A man says he “almost died” after getting the AstraZeneca vaccine in the latest blood clot case authorities are investigating.
A man says he “almost died” after getting the AstraZeneca vaccine in the latest blood clot case authorities are investigating.

Man ‘nearly died’ after COVID jab

A Queensland man who had a stroke and developed blood clots within days of getting the AstraZeneca vaccine is convinced the jab is to blame.

The 65-year-old, of Shute Harbour, said he went into a coma and is still recovering from a stroke caused by a brain bleed. He was rushed to hospital on April 1, five days after receiving the vaccine.

"I don't believe in coincidences," he told The Courier Mail. "If I'm fighting fit, vertical, extremely active one minute and then on my death bed the next. The only thing that's changed is the AstraZeneca vaccine that I've had.

"There is a problem here. I nearly died. I don't want anyone else to go through that."

The civil engineer was on blood-thinning medication and also had type 2 diabetes and two stents in his heart.

Australia's medicines regulator, the Therapeutic Goods Administration, is investigating the man's case.

So far there have been six confirmed cases of blood clots in Australia believed to be linked to the vaccine - a 35-year-old NSW woman, 44-year-old Victorian man, 48-year-old NSW woman, a 49-year-old Queensland man, a Western Australia woman in her 40s, and an 80-year-old Victorian man.

The 48-year-old woman is the only person in Australia so far to have died.

The TGA said last week it was unlikely the deaths of two other NSW men aged 55 and 71 from blood clots were related to the vaccine.

RELATED: Is the AstraZeneca vaccine safe?

Australians over the age of 50 are now eligible to receive a COVID-19 vaccine. Picture: Toby Zerna
Australians over the age of 50 are now eligible to receive a COVID-19 vaccine. Picture: Toby Zerna

All of the blood clot cases received their first dose of AstraZeneca COVID vaccine between four and 26 days before the onset of symptoms.

Health authorities and Prime Minister Scott Morrison, whose mother has been vaccinated with AstraZeneca, have said the vaccine is safe and the benefits outweigh the risks for those aged over 50.

"The risk benefit for over-50s is vastly in favour of being vaccinated," Health Department secretary Professor Brendan Murphy told reporters on April 22.

Over-50s now eligible for COVID vaccine

This week those over 50 years of age became eligible to receive the vaccine through GP respiratory clinics and state and territory vaccination sites.

Australia had been relying on the AstraZeneca vaccine, which is the only shot being manufactured locally, to vaccinate the majority of the population. However, new health advice was issued last month that those younger than 50 should get an alternative vaccine due to a "rare but serious risk" of fatal blood clots.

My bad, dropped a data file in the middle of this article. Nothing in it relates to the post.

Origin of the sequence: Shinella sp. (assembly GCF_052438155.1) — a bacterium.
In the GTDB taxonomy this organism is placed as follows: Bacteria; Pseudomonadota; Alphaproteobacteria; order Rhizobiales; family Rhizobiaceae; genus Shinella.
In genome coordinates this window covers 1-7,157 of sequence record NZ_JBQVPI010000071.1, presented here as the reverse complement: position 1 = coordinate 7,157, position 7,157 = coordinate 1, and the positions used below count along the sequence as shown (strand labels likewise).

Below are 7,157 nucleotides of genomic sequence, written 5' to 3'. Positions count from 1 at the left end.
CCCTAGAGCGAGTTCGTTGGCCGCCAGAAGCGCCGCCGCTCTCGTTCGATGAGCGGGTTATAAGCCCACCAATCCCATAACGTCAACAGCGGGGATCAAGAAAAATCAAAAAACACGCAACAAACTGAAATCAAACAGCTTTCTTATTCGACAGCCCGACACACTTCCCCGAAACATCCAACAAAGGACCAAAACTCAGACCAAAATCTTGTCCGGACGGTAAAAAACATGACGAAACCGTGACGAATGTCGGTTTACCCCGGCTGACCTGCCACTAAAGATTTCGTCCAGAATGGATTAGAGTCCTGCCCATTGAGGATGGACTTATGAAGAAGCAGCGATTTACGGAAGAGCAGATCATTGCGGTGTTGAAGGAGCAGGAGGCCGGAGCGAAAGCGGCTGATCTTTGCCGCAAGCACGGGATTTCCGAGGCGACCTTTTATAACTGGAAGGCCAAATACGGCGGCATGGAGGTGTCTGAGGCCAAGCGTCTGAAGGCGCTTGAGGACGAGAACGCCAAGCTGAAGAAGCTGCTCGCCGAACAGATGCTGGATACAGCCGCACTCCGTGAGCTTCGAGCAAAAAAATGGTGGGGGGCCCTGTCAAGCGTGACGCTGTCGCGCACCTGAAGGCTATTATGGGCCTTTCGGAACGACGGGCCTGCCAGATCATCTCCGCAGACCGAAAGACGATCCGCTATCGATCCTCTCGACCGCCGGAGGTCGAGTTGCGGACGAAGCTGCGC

The risk is much lower for older people, who are also at higher risk of developing a serious illness if they get coronavirus.

Experts suggest that Australians aged over 50 who get COVID-19 are 10 times more likely to get severely ill or hospitalised, than to get a blood clot from the vaccine.

For those aged between 50-59, the risk is about 6.5 per 100,000 (compared to 0.4 per 100,000 for blood clots). For those aged 60-69, it is 7 per 100,000 (compared to 0.2 per 100,000 for blood clots).

 

 

Vaccine saves lives, says Health Minister

Health Minister Greg Hunt, who has also had the jab, along with former prime minister Julia Gillard and former chief medical officer Brendan Murphy, said the vaccine saved lives and had been given to million of people around the world.

"We've had 1.2 million Australians take the AstraZeneca vaccine," he told reporters on April 26.

"There are over 20 million people, with numbers rising, in the UK. And around the world, it's one of the backbones of the global program."

"Following the medical advice, coming forward for vaccinating as early as you can, when it's your time, will protect you, but it can also protect every Australian."

Deakin University epidemiologist Professor Catherine Bennett told ABC she thought people would relax about getting the vaccine once others they knew had got it.

"I think as more people take up the vaccine, I think other people will then think, 'Yeah, look, there are a lot of benefits from this. My friends are fine. I'm OK with this.'

"So, I think progressively with time people will start to relax more and will probably stop chasing every single case that might or might not be related to some sort of reaction."

Symptoms to watch out for

For those getting the AstraZeneca vaccine, you should seek immediate medical attention if, a few days after vaccination, you develop symptoms such as:

• A severe or persistent headache or blurred vision;

• Shortness of breath, chest pain, leg swelling or persistent abdominal pain; or

• Unusual skin bruising and/or pinpoint round spots beyond the site of injection.

 

 

 

charis.chang@news.com.au | @charischang2

 

 

Originally published as Man 'nearly died' after COVID jab



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